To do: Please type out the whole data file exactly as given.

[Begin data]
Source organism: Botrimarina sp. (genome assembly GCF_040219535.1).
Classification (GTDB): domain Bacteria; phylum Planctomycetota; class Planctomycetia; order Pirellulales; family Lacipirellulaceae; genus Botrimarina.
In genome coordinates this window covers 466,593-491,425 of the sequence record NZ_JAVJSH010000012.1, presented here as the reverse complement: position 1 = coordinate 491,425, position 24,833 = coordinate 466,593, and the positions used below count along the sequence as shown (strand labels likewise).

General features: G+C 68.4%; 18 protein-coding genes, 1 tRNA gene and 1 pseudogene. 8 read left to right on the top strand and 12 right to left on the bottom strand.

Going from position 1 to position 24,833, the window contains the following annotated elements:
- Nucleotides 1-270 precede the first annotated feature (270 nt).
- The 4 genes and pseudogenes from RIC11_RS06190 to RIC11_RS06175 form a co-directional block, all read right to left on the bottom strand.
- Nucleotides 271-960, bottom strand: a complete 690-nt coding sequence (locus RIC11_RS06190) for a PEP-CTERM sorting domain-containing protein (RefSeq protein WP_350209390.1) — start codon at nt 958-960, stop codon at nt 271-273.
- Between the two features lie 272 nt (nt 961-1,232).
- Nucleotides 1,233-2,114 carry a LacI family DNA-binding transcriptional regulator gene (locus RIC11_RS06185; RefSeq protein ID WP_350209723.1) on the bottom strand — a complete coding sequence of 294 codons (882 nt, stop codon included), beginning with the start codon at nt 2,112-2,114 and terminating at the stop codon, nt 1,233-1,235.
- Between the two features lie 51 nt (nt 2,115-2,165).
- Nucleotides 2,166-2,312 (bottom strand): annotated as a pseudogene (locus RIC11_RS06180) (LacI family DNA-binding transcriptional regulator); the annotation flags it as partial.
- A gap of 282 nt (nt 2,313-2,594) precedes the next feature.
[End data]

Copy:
Source organism: Botrimarina sp. (genome assembly GCF_040219535.1).
Classification (GTDB): domain Bacteria; phylum Planctomycetota; class Planctomycetia; order Pirellulales; family Lacipirellulaceae; genus Botrimarina.
In genome coordinates this window covers 466,593-491,425 of the sequence record NZ_JAVJSH010000012.1, presented here as the reverse complement: position 1 = coordinate 491,425, position 24,833 = coordinate 466,593, and the positions used below count along the sequence as shown (strand labels likewise).

General features: G+C 68.4%; 18 protein-coding genes, 1 tRNA gene and 1 pseudogene. 8 read left to right on the top strand and 12 right to left on the bottom strand.

Going from position 1 to position 24,833, the window contains the following annotated elements:
- Nucleotides 1-270 precede the first annotated feature (270 nt).
- The 4 genes and pseudogenes from RIC11_RS06190 to RIC11_RS06175 form a co-directional block, all read right to left on the bottom strand.
- Nucleotides 271-960, bottom strand: a complete 690-nt coding sequence (locus RIC11_RS06190) for a PEP-CTERM sorting domain-containing protein (RefSeq protein WP_350209390.1) — start codon at nt 958-960, stop codon at nt 271-273.
- Between the two features lie 272 nt (nt 961-1,232).
- Nucleotides 1,233-2,114 carry a LacI family DNA-binding transcriptional regulator gene (locus RIC11_RS06185; RefSeq protein ID WP_350209723.1) on the bottom strand — a complete coding sequence of 294 codons (882 nt, stop codon included), beginning with the start codon at nt 2,112-2,114 and terminating at the stop codon, nt 1,233-1,235.
- Between the two features lie 51 nt (nt 2,115-2,165).
- Nucleotides 2,166-2,312 (bottom strand): annotated as a pseudogene (locus RIC11_RS06180) (LacI family DNA-binding transcriptional regulator); the annotation flags it as partial.
- A gap of 282 nt (nt 2,313-2,594) precedes the next feature.